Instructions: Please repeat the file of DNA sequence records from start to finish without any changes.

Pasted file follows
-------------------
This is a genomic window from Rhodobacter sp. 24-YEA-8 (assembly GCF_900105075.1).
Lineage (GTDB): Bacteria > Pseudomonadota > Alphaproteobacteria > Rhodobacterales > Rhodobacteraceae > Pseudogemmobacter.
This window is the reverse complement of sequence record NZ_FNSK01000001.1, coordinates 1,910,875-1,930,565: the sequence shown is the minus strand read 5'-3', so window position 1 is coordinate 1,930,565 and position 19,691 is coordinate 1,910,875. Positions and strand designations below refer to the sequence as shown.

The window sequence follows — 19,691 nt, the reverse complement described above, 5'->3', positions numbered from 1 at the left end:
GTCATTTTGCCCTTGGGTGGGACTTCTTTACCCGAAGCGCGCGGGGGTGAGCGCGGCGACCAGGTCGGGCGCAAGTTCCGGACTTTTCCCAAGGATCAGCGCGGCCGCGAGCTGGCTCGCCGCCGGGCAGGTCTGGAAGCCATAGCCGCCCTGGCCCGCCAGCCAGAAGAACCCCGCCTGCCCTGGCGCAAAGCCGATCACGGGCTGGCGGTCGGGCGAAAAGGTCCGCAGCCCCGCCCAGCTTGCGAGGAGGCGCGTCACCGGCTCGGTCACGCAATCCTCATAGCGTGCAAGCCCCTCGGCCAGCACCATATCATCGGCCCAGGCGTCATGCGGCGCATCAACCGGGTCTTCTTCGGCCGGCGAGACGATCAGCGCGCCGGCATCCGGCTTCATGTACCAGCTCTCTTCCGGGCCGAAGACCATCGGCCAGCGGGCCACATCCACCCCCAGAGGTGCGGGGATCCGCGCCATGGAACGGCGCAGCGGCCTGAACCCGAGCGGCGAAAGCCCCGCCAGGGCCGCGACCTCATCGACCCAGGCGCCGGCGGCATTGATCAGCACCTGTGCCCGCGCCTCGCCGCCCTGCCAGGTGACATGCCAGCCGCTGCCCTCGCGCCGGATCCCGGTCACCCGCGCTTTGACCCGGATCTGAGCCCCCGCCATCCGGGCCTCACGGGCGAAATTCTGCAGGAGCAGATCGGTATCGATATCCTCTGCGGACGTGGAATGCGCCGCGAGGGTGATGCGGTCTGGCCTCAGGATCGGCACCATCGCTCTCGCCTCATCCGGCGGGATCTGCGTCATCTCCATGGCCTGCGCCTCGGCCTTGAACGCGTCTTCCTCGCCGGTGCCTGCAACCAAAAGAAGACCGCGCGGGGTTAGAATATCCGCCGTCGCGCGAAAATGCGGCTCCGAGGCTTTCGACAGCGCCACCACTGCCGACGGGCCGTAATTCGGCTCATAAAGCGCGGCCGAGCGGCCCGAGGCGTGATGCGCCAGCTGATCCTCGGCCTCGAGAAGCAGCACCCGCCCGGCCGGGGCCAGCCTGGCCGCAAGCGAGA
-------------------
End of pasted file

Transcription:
This is a genomic window from Rhodobacter sp. 24-YEA-8 (assembly GCF_900105075.1).
Lineage (GTDB): Bacteria > Pseudomonadota > Alphaproteobacteria > Rhodobacterales > Rhodobacteraceae > Pseudogemmobacter.
This window is the reverse complement of sequence record NZ_FNSK01000001.1, coordinates 1,910,875-1,930,565: the sequence shown is the minus strand read 5'-3', so window position 1 is coordinate 1,930,565 and position 19,691 is coordinate 1,910,875. Positions and strand designations below refer to the sequence as shown.

The window sequence follows — 19,691 nt, the reverse complement described above, 5'->3', positions numbered from 1 at the left end:
GTCATTTTGCCCTTGGGTGGGACTTCTTTACCCGAAGCGCGCGGGGGTGAGCGCGGCGACCAGGTCGGGCGCAAGTTCCGGACTTTTCCCAAGGATCAGCGCGGCCGCGAGCTGGCTCGCCGCCGGGCAGGTCTGGAAGCCATAGCCGCCCTGGCCCGCCAGCCAGAAGAACCCCGCCTGCCCTGGCGCAAAGCCGATCACGGGCTGGCGGTCGGGCGAAAAGGTCCGCAGCCCCGCCCAGCTTGCGAGGAGGCGCGTCACCGGCTCGGTCACGCAATCCTCATAGCGTGCAAGCCCCTCGGCCAGCACCATATCATCGGCCCAGGCGTCATGCGGCGCATCAACCGGGTCTTCTTCGGCCGGCGAGACGATCAGCGCGCCGGCATCCGGCTTCATGTACCAGCTCTCTTCCGGGCCGAAGACCATCGGCCAGCGGGCCACATCCACCCCCAGAGGTGCGGGGATCCGCGCCATGGAACGGCGCAGCGGCCTGAACCCGAGCGGCGAAAGCCCCGCCAGGGCCGCGACCTCATCGACCCAGGCGCCGGCGGCATTGATCAGCACCTGTGCCCGCGCCTCGCCGCCCTGCCAGGTGACATGCCAGCCGCTGCCCTCGCGCCGGATCCCGGTCACCCGCGCTTTGACCCGGATCTGAGCCCCCGCCATCCGGGCCTCACGGGCGAAATTCTGCAGGAGCAGATCGGTATCGATATCCTCTGCGGACGTGGAATGCGCCGCGAGGGTGATGCGGTCTGGCCTCAGGATCGGCACCATCGCTCTCGCCTCATCCGGCGGGATCTGCGTCATCTCCATGGCCTGCGCCTCGGCCTTGAACGCGTCTTCCTCGCCGGTGCCTGCAACCAAAAGAAGACCGCGCGGGGTTAGAATATCCGCCGTCGCGCGAAAATGCGGCTCCGAGGCTTTCGACAGCGCCACCACTGCCGACGGGCCGTAATTCGGCTCATAAAGCGCGGCCGAGCGGCCCGAGGCGTGATGCGCCAGCTGATCCTCGGCCTCGAGAAGCAGCACCCGCCCGGCCGGGGCCAGCCTGGCCGCAAGCGAGA